US Ryder Cup Woes Continue

by JDCam 09.30.14

Before reading this article it is important to note one important fact. I am not a big golf fan. I enjoy playing casually and frustratedly but I would not call myself a golf fan. The only strokeplay tournament I usually watch is the Masters. Having sad that let me say this; the Ryder Cup is the greatest drama there is in team sports. Period. A bold statement perhaps, especially after a fairly pedestrian affair ended Sunday at Gleneagles but one I will stand by. There is only one thing that comes close, March Madness. The biennial golfing showcase wrapped up,  with its typical tense, if slightly less seesaw than usual singles round with Europe coming out on top for a slightly underwhelming  third consecutive victory.

The beauty of the modern era Ryder Cup lies in its formatting. It is the most perfect combination allowing both team and individual brilliance to shine. One day one and two, 8 points are available per day (1 per match for the winning team, ½ each if tied). There are 4 points available in four balls (in which both players play their own ball and the best represents the team. 4 further points are available in foursomes (in which players share a ball and play alternate strokes). Unlike traditional tournaments the tournament is played match play style in which the best score wins the hole and the first team or individual to an insurmountable total wins the match and in this case the point. Play concludes on Sunday with 12 singles matches, again played in the match play format which perennially decides to whom the cup belongs for the two years thereafter.

The format lends itself to high drama. Five of the last 10 Ryder Cups have been decided by a point (2014s tournament not withstanding). This includes Europe’s dramatic 2012 comeback from 10-6 down after the first two days of play, to win 14 ½ to 13 ½.

Since is origination in 1927 the Ryder Cup has undergone a number of important changes. In its early years, particularly after World War 2, the US dominated, its team of golfing legends like Ben Hogan, Sam Snead and Byron Nelson leading them to regular destructions of the then GB and Ireland team.

Times have changed dramatically however. Since 1995, The USA has lost 8 of the last 10 cups a stretch only surpassed in Ryder Cup history when the US won outright or retained the trophy 13 straight times (including one tie) between 1959 and 1983.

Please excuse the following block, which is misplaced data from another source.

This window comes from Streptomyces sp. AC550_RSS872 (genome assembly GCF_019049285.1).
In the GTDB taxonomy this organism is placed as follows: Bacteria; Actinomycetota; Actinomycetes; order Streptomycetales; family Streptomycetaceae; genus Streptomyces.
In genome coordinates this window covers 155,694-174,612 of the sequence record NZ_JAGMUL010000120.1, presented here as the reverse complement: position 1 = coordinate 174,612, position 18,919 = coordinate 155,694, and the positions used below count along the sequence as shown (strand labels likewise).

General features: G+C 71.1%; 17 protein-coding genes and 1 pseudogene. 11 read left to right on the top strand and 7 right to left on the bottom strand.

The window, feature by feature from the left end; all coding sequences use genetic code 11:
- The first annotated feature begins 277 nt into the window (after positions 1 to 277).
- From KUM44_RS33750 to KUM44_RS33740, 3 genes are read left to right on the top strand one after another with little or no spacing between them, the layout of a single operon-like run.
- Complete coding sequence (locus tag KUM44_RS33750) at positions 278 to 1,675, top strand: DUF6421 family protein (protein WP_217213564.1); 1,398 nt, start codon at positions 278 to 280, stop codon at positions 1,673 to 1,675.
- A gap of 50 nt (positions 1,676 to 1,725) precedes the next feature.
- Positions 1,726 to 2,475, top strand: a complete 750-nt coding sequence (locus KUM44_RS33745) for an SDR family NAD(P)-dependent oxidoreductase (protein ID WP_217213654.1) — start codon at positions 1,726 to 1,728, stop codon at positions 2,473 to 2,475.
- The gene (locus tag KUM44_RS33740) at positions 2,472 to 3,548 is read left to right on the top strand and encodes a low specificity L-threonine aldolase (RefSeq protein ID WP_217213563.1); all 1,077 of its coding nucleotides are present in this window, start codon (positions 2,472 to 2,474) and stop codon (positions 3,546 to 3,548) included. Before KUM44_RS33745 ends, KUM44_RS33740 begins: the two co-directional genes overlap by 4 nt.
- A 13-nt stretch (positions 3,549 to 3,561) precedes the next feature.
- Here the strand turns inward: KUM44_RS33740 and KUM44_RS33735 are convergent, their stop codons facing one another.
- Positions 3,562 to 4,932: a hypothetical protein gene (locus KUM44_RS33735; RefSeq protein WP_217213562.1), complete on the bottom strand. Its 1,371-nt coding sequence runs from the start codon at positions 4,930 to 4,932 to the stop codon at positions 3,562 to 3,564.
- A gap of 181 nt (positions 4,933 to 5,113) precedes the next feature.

If you are a fan of American golf then ironically enough its most famous son, Jack Nicklaus, has a lot to answer for. The 18 time major winner and arguably greatest player of all time helped transition the Ryder Cup from the USA VS GB & Ireland to the USA VS Europe after a conversation with the president of the PGA in 1977. While Nicklaus was attempting to push contests to a more competitive place he never could have foreseen Europe’s recent dominance. So what is the reason this run unprecedented in modern golfing history? Better players? Better form? Better captains?

Looking at the respective teams Europe boasts the world’s number 1, 3, 5, 6, 12 and 18 (just looking at the top 20, while the USA team included world number 4, 7, 9, 10, 11, 13, 15 and 19. Europe, according the ranking system at least, holds more elite players but it hardly seems like a great disparity. Traditional viewpoints have centered on Europe succeeding as a true collectivist team and the US as a team of individualists. Never has this been more apparent than in former world number 1 and generational talent Tiger Woods, who has a paltry Ryder Cup record of 13-14-2. While Woods was conspicuously missing this year the grit of the European team was not, twice coming from deficits in the morning fourballs to storm back with comprehensive victories in the afternoon foursomes, another example of the emphasis of each team (US thrives where every player has their own ball, Europe was significantly better in the shared ball format).

There is undoubtedly something intangible to this as well. The Ryder Cup simply seems to matter more to the Europeans. This was evidenced by their stirring comeback in 2012 on US soil at Medinah. The US could not come close to staging a similar miracle this time round back on European soil. One thing is certain, with a dearth of young top 10 players Europe may continue to ride their wave of dominance unless the US team can find the missing link in their Ryder Cup puzzle – the need to win.

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